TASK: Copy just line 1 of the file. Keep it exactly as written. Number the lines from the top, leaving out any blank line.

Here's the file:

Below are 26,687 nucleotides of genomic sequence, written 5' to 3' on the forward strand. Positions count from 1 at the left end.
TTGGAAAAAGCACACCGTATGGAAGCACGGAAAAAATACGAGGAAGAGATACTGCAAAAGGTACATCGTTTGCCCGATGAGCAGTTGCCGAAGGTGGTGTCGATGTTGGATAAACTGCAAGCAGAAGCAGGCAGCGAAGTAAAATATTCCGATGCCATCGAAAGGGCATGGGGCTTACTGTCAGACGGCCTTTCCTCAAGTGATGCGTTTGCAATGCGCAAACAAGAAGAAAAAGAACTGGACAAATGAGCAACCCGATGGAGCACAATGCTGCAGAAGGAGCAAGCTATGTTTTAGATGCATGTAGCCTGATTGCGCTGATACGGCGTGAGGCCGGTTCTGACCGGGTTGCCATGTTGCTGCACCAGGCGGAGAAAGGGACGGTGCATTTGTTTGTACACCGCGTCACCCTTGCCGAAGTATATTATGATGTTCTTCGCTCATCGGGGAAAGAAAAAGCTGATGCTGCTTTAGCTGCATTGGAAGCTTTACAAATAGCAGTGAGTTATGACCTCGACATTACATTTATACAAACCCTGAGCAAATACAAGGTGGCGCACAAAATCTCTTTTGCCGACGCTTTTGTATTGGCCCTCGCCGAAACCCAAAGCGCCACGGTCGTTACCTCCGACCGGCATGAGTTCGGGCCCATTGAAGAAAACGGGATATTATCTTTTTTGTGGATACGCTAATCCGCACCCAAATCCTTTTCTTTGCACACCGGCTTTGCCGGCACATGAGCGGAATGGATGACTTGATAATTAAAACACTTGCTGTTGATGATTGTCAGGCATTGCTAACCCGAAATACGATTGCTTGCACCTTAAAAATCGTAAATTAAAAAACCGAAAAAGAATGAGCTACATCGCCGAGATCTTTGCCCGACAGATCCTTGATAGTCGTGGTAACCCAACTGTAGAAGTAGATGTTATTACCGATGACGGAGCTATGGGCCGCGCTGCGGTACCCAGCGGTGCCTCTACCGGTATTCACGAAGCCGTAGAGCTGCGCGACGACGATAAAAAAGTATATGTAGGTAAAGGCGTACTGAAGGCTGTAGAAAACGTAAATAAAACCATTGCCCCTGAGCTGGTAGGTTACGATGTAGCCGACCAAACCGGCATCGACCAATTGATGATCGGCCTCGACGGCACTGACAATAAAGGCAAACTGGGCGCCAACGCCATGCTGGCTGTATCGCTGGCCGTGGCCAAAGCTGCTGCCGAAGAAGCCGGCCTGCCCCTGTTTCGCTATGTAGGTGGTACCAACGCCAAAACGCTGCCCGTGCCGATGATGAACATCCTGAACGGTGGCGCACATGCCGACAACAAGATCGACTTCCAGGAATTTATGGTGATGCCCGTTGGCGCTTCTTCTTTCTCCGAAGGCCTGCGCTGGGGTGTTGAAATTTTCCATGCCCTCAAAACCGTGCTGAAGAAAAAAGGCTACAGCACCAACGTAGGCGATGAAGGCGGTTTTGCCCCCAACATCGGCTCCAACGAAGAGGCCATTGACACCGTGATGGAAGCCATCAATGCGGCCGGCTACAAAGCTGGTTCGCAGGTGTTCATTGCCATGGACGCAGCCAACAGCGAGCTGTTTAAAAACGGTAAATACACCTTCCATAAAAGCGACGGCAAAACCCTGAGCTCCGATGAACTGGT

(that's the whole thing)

Below are 26,687 nucleotides of genomic sequence, written 5' to 3' on the forward strand. Positions count from 1 at the left end.